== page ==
Thursday, March 8, 2012

My spin on the pillow dress (part 1)

I'm in love with the pillow dress.  Not only is it easy to whip up, it's easy to change it up and make it your own.  I found this tutorial a few weeks ago and was off and running (to the fabric store).

One of my nieces has a darling 3 year old that loves to wear her Minnie Mouse costume dress.  It's getting a little worn, so I thought I'd make her a new one using the pillow dress as a base.  She has a little sister that's one years old and I'm making a version for her too.

Here's what you need for the two dresses.
1  yard of main color  (red with white polka dots)
1/2 yard of accent color (white on white micro dots)
1/2 yard of accent color (black with white micro dots)
matching thread
ribbon for embellishment
dental floss (that'll come in handy for making the ruffle)
ironing board

First step...wash all fabrics.  This takes out the sizing and if your material is going to shrink (mine was cotton= shrink) you'll take care of that too.  

Next you'll want to measure and cut your main fabric.  My 3 year old great niece is on the tiny side, so I cut the length for her dress to 19 inches and her baby sister is average size, so I cut the length to 16 inches for her dress.   If you have the child that you're making this for handy, hold up the material to her neckline and determine the length based on where you want the hem to hit her leg.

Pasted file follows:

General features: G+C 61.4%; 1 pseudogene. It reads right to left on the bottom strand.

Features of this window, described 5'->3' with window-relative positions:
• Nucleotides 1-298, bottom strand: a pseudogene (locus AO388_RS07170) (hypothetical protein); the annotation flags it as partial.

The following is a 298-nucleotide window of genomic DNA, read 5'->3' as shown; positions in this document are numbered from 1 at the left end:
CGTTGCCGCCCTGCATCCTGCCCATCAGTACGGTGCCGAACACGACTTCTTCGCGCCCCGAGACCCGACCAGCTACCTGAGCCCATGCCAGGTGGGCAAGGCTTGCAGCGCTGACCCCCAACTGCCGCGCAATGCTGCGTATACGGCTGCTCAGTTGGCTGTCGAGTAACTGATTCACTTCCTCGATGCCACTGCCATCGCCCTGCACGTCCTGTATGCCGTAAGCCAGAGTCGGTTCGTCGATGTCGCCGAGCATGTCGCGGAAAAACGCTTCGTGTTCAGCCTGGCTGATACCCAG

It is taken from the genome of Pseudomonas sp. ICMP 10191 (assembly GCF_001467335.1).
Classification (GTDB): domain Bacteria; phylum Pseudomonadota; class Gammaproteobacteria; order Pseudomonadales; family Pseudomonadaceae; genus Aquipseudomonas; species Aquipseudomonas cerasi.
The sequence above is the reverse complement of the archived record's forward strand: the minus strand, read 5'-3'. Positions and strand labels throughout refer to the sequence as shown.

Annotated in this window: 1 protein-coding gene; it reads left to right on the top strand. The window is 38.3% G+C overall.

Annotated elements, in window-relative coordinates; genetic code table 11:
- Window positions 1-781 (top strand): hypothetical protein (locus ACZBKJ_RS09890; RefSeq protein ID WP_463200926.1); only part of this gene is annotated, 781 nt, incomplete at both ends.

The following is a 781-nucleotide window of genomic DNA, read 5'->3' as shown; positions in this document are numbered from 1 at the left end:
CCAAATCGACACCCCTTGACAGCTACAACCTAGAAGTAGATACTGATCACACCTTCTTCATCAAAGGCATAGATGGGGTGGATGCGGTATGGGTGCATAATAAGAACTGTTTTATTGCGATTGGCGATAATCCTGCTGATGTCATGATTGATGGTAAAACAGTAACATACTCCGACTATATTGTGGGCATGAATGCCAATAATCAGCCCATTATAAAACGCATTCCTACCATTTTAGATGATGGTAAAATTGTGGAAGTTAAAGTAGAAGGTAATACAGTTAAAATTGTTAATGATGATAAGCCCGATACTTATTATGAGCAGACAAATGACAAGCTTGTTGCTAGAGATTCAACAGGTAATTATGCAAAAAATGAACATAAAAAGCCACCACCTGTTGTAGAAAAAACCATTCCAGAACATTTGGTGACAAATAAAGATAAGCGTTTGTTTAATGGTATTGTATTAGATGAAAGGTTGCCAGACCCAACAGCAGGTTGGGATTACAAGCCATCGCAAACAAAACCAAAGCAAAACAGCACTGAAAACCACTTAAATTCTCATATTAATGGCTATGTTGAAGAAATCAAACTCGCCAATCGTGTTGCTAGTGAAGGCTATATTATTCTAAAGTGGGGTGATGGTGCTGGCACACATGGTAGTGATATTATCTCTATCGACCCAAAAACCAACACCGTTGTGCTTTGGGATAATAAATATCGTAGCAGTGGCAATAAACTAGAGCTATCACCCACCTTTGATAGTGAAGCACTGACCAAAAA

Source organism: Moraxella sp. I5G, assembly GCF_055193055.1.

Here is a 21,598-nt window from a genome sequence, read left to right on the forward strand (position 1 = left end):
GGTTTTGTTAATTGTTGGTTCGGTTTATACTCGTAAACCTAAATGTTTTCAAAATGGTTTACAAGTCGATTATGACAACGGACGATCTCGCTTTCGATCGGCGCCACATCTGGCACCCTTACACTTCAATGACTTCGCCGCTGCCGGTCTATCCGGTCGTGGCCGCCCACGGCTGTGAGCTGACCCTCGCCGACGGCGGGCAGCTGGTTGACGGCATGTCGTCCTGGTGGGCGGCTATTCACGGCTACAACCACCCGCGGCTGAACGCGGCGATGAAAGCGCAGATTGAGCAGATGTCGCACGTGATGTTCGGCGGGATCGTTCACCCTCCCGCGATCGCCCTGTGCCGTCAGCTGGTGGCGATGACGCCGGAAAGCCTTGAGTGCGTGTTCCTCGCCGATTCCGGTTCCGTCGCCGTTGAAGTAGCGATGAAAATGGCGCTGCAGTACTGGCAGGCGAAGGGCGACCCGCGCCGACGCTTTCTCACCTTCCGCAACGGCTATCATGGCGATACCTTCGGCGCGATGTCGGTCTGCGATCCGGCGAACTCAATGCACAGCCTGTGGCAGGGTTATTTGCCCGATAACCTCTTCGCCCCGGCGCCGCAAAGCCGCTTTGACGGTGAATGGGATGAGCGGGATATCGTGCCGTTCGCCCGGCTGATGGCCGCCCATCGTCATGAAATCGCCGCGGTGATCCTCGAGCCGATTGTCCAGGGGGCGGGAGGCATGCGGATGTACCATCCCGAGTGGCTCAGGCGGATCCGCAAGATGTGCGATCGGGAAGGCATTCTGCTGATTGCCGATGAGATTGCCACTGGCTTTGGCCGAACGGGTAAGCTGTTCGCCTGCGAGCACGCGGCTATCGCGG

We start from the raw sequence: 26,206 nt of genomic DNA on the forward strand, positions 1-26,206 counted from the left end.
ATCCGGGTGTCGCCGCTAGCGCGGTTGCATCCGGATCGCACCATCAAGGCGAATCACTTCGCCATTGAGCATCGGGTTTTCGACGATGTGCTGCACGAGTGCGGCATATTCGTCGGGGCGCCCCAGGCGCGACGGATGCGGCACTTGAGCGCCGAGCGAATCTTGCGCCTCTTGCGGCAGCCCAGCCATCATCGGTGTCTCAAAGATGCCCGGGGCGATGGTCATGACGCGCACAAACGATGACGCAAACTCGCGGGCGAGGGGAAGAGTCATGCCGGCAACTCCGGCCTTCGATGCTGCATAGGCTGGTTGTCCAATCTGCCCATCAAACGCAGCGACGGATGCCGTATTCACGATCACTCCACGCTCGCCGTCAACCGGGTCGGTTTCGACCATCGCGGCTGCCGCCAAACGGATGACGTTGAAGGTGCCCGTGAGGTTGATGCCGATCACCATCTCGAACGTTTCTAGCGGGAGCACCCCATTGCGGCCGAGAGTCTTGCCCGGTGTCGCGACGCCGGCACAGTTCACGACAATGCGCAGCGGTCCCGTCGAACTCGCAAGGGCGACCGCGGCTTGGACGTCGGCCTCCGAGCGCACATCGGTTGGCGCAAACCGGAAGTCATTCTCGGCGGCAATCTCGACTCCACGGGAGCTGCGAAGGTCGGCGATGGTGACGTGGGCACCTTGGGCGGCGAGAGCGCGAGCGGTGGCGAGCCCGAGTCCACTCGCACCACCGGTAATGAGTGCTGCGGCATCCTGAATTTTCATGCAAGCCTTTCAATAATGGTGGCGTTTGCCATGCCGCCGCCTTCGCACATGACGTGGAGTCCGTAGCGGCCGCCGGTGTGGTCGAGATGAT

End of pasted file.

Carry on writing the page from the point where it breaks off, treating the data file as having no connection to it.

Long story short:  cut length for dress 19 inches for 3 year old, 16 inches for 1 year old.  

The next thing you're going to want to do is cut the armholes.  

I did this by turning the material so the right sides (outside) are facing each other. 

Draw your armholes. For the 3 year old dress,  I made a mark at 2 inches in from the folded side and 5 inches down. 

Important note:  I didn't cut the folded edge.  I figured it didn't make any sense to cut something and then sew it back together again.  This is my first little twist to the average pillow dress pattern. 

I used a small rule to draw my line from the top down 4 inches and then in from the side, 1 inch and then freestyle drew the curve to join the two straight lines. 

Cut away!

The next step is also a cheater step.  Fold this edge over to the other side and use this cut out as the pattern for the other side. 

Cut away!

Next step, sew the seams.  I know, I said seams, but there is only one raw edge.  You do need to sew in one inch on the folded edge to keep the dress symmetrical.   I made a french seam on the raw edge. 

Okay, let's get that french seam in. 

You need to turn your fabric so the wrong (inside) sides are facing.  You're pretty outsides are facing out.  

Sew a 1/4 inch seam down the raw edge side.
Turn the material so the right sides are facing.
Press...I can't stress this enough.  I think I spend more time ironing than sewing when I'm making something. 

Sew a 1/2 inch seam down this side.  This seam will encase the 1/4 inch seam you just finished.  

french seam
If you haven't sewn the 1 inch seam on the other side to make all sides equal, do that now. 

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